[RUNNIN' PLAYS PODCAST: Listen to the latest episode]

The Warriors last picked at No. 48 overall in 1954 when they took Len Winogard out of Brandeis University. They chose Mike Kearns from Princeton at No. 48 in 1951.

That's your history lesson for the day.

[RELATED: Why Suns' undefeated bubble run shouldn't worry Warriors]

The Dubs' other 2020 second rounder won't be determined until the league figures out all of the tie-breaker scenarios from the final standings. It comes courtesy the Utah Jazz, yet was was acquired from the Mavs in the late January trade that sent Willie Cauley-Stein to Dallas.

And if you aren't already confused, the Mavs own Golden State's second-round pick this year (No. 31 overall), because the Warriors sent them Andrew Bogut and a future second rounder in July 2016 to clear sap space so they could sign Kevin Durant.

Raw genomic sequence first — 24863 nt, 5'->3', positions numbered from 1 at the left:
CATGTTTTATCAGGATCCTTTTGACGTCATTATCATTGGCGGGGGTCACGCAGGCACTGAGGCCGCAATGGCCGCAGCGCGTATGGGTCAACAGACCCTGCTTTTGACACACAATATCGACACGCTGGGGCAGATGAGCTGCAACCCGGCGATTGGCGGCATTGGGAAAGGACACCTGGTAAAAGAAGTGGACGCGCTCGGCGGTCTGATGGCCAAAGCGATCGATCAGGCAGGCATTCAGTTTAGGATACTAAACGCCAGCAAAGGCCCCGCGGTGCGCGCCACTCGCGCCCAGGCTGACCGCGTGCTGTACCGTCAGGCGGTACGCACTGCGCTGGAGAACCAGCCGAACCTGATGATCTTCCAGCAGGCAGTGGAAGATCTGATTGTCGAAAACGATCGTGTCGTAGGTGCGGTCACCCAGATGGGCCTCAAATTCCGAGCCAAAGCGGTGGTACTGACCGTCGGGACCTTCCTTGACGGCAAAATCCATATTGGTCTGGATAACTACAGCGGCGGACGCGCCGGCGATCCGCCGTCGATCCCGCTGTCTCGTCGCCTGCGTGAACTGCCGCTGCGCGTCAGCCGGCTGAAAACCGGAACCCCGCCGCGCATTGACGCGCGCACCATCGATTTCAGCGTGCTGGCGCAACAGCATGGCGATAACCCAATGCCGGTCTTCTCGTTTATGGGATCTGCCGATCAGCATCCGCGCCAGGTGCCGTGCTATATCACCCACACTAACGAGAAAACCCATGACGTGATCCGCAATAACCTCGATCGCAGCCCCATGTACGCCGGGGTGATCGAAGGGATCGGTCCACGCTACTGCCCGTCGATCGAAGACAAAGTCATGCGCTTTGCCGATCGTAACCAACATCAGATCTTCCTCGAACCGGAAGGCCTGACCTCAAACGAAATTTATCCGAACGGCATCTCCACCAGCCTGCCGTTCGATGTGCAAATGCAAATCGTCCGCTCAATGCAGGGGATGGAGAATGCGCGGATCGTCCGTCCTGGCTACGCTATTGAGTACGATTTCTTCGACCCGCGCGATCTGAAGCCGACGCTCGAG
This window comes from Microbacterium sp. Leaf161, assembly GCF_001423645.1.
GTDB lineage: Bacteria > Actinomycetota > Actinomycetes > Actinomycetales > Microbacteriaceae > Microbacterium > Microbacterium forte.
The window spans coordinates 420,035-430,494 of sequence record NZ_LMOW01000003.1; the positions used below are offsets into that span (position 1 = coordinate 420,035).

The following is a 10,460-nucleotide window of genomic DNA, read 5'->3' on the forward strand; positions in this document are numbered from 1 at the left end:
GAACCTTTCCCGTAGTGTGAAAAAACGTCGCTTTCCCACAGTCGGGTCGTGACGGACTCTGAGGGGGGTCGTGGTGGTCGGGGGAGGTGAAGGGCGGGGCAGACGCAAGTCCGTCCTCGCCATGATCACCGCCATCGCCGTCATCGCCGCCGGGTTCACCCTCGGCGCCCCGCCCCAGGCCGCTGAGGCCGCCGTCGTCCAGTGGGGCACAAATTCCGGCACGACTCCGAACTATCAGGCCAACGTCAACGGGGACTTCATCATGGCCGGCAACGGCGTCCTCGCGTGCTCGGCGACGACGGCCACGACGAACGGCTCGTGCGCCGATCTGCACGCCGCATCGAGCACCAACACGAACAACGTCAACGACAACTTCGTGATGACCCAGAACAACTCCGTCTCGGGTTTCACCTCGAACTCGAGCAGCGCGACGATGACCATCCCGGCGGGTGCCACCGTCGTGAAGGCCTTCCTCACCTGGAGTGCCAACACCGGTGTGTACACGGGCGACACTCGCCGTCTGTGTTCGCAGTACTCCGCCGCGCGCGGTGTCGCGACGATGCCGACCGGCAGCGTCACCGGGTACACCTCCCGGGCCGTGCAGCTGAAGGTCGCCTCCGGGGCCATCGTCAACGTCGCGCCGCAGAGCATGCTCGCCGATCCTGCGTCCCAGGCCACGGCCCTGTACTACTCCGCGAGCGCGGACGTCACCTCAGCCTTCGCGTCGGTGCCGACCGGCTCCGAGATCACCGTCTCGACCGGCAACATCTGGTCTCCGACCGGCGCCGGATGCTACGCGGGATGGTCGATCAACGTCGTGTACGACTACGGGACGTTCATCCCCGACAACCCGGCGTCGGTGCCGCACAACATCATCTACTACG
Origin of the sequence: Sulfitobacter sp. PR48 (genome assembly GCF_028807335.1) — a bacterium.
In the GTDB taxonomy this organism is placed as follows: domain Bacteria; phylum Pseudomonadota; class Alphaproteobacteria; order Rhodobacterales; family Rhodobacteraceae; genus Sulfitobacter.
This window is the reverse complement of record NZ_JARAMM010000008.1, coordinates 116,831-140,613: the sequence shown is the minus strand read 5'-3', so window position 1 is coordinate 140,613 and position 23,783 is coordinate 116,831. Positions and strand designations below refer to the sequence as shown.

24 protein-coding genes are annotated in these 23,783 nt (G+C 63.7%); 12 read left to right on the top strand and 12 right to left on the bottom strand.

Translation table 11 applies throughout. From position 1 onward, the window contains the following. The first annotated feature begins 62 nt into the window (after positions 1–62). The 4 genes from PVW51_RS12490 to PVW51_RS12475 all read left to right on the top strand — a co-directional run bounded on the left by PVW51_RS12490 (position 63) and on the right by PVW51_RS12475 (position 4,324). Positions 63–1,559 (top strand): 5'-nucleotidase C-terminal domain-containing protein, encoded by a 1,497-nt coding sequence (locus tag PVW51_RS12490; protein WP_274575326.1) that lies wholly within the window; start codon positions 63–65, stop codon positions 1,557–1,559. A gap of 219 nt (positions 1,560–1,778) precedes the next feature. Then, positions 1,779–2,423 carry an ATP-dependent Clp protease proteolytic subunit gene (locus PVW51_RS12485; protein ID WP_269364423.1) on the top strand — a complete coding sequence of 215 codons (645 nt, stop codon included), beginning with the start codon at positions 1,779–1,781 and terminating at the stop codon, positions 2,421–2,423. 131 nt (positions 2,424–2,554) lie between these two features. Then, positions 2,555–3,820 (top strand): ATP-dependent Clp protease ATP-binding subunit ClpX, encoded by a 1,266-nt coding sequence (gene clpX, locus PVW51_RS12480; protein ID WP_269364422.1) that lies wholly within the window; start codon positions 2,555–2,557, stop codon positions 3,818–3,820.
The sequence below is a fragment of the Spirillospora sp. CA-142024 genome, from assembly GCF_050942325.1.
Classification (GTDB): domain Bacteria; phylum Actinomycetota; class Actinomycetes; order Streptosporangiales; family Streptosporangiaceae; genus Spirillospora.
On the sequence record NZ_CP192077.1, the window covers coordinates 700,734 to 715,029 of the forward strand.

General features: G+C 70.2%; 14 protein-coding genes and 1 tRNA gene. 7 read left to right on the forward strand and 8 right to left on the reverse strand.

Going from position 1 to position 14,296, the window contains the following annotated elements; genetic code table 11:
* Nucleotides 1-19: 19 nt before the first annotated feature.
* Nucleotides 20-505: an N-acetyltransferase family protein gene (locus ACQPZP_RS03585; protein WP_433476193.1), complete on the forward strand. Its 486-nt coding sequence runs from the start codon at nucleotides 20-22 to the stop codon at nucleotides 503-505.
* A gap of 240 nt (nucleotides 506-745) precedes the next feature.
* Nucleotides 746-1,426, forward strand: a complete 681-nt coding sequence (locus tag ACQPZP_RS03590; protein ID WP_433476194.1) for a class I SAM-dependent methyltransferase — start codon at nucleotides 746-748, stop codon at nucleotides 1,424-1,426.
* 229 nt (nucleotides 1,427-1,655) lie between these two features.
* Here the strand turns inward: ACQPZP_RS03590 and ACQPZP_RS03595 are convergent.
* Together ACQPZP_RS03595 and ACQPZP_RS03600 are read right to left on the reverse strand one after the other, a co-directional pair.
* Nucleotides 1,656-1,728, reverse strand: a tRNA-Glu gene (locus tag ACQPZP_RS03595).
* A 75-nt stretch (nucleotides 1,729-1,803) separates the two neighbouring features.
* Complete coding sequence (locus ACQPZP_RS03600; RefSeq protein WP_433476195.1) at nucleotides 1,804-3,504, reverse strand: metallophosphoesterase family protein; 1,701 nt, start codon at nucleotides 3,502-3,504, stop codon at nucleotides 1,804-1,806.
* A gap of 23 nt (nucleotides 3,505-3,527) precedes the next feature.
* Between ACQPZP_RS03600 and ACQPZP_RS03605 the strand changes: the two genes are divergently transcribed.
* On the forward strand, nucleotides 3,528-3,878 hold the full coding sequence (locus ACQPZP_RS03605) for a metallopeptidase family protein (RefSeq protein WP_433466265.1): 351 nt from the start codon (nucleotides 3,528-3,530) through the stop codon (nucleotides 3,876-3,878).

We all can agree that transaction worked out well for the franchise that calls Chase Center home.

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Why Warriors shouldn't be concerned about Suns' undefeated bubble run

Why Warriors shouldn't be concerned about Suns' undefeated bubble run

The Phoenix Suns deserve a ton of credit for going a perfect 8-0 in the Orlando bubble, and nearly earning their way into the play-in tournament between the No. 8 and No. 9 seeds in the Western Conference.

Devin Booker was unbelievable, averaging 30.5 points and 6.0 assists, while shooting over 50 percent from the field. One of the best moments out of all of the seeding games was his game winner vs. the LA Clippers at the buzzer.